- Async/Await solves the problem of Inversion of Control with callbacks.
- Generators build-up to Async/Await
Callbacks are the answer to execute such tasks without blocking the main thread. However, they cause Inversion of Control. The invocation of callbacks is passed to a function over which you do not have control.
Async/Await solves that problem. In this article, we would compare the same example and break down the similar working of the async/await function with the help of generators.
Async functions help us write asynchronous code (Promises) in a more synchronous manner.
Things to note about async functions -
- Async functions always return a Promise, returned values are enclosed in a promise if they are not thenables.
- Await keyword can only be used within an async function, it is used to await the value of a promise.
In the above snippet, the invocation of the async function returns us the data, without having to do a .then over the two promises returned from the fetch API and its parsing process.
Generators are functions that do not run to completion. They can be paused and resumed. Until the function is completed, its context is preserved. It returns a generator object which has the information about the function context. It can be inspected by logging an execution of a simple generator function. This helps us write asynchronous code in a somewhat synchronous manner.
- The generator object is compatible with the Iterable protocol, thus a .next() can be invoked to get subsequent values i.e. control goes back within the generator function.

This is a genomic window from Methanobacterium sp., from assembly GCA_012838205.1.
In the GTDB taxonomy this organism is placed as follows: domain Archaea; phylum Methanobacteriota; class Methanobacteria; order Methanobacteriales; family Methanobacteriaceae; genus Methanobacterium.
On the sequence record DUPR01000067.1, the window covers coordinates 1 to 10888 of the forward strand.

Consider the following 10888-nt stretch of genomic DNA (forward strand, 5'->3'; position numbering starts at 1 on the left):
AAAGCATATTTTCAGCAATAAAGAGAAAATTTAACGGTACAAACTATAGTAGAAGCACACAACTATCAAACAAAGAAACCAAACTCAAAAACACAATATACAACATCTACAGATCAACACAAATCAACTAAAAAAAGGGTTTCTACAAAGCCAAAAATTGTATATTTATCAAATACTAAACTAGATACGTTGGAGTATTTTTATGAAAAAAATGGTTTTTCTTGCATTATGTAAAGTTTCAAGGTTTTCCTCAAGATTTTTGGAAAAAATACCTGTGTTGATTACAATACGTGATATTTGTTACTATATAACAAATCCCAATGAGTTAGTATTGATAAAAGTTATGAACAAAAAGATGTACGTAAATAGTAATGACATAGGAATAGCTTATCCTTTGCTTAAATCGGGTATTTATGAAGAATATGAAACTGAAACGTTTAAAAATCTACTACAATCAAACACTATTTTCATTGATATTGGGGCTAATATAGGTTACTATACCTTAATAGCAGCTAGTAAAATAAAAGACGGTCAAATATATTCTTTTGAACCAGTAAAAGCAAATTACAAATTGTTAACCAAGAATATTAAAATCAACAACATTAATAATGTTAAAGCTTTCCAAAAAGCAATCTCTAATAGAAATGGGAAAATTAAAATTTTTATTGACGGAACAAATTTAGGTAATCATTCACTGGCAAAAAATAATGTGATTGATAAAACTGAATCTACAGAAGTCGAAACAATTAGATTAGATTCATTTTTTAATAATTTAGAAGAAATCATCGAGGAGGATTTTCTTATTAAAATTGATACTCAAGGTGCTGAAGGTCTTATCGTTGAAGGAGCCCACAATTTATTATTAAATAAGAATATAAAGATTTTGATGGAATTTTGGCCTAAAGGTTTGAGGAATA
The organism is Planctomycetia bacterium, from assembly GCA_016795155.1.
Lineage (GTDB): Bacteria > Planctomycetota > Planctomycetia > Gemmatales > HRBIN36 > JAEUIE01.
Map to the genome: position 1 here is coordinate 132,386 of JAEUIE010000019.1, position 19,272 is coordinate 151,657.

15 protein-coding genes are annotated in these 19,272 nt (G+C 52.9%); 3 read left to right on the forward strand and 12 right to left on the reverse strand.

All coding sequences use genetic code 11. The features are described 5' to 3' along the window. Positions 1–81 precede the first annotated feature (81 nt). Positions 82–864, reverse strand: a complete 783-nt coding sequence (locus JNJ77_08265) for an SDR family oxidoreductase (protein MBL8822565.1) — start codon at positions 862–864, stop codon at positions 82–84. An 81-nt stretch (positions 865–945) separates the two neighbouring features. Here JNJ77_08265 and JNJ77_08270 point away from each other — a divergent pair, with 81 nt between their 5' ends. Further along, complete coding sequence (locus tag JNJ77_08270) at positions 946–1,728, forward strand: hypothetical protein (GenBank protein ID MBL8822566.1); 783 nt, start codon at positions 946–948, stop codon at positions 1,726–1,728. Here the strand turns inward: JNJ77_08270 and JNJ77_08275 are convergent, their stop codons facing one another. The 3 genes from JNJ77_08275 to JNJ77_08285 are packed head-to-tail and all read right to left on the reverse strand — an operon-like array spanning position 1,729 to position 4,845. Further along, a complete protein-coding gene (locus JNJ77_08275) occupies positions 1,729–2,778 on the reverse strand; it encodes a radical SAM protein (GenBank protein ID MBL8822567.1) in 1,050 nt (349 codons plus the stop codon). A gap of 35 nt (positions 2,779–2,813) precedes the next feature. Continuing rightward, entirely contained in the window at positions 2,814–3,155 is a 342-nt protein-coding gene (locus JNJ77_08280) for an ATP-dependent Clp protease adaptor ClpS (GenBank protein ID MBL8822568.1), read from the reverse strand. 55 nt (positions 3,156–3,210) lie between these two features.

- Values are exchanged between the generator function and outer code via next/yield.
Understanding the generators is essential for the last part of the article. It is where Promises and Generators will be composed to create our own async/await implementation.
The above code snippet is analogous to the async/await code snippet at the top. Here is the breakdown of the steps -
- A generator function is required for it, yield is analogous to the await keyword.
- The asyncify function returns a Promise, which embodies the await logic.
- The manual invocation of the iterator.next() method which was seen in the generator's example is done within the promise body.
- The logic would be recursively invoked until the IteratorResult has 'done' as true
asyncified function would be consumed in a similar manner as an async function is. As it returns a Promise, it should be consumed via a success and error handler.
That's all people!